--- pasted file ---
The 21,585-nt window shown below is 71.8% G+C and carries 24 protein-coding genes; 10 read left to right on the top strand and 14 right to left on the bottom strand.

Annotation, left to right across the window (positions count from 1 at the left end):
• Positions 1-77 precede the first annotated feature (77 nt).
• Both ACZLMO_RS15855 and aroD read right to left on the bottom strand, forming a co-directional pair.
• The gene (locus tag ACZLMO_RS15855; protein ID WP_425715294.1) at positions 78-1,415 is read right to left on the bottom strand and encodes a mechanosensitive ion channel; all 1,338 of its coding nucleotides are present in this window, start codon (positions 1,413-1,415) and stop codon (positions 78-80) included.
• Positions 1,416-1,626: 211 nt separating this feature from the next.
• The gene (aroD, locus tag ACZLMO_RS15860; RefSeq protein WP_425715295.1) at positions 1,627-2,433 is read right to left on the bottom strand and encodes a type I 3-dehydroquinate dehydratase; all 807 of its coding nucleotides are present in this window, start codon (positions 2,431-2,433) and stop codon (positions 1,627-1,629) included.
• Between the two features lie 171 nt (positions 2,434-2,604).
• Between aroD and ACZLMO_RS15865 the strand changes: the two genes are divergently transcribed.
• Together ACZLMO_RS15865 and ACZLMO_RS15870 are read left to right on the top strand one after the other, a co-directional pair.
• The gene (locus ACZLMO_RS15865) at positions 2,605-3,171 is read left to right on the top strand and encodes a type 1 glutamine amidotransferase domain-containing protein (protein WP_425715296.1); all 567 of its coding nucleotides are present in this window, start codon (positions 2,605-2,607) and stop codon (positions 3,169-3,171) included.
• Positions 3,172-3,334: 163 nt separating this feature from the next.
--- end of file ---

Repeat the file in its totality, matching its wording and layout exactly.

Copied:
The 21,585-nt window shown below is 71.8% G+C and carries 24 protein-coding genes; 10 read left to right on the top strand and 14 right to left on the bottom strand.

Annotation, left to right across the window (positions count from 1 at the left end):
• Positions 1-77 precede the first annotated feature (77 nt).
• Both ACZLMO_RS15855 and aroD read right to left on the bottom strand, forming a co-directional pair.
• The gene (locus tag ACZLMO_RS15855; protein ID WP_425715294.1) at positions 78-1,415 is read right to left on the bottom strand and encodes a mechanosensitive ion channel; all 1,338 of its coding nucleotides are present in this window, start codon (positions 1,413-1,415) and stop codon (positions 78-80) included.
• Positions 1,416-1,626: 211 nt separating this feature from the next.
• The gene (aroD, locus tag ACZLMO_RS15860; RefSeq protein WP_425715295.1) at positions 1,627-2,433 is read right to left on the bottom strand and encodes a type I 3-dehydroquinate dehydratase; all 807 of its coding nucleotides are present in this window, start codon (positions 2,431-2,433) and stop codon (positions 1,627-1,629) included.
• Between the two features lie 171 nt (positions 2,434-2,604).
• Between aroD and ACZLMO_RS15865 the strand changes: the two genes are divergently transcribed.
• Together ACZLMO_RS15865 and ACZLMO_RS15870 are read left to right on the top strand one after the other, a co-directional pair.
• The gene (locus ACZLMO_RS15865) at positions 2,605-3,171 is read left to right on the top strand and encodes a type 1 glutamine amidotransferase domain-containing protein (protein WP_425715296.1); all 567 of its coding nucleotides are present in this window, start codon (positions 2,605-2,607) and stop codon (positions 3,169-3,171) included.
• Positions 3,172-3,334: 163 nt separating this feature from the next.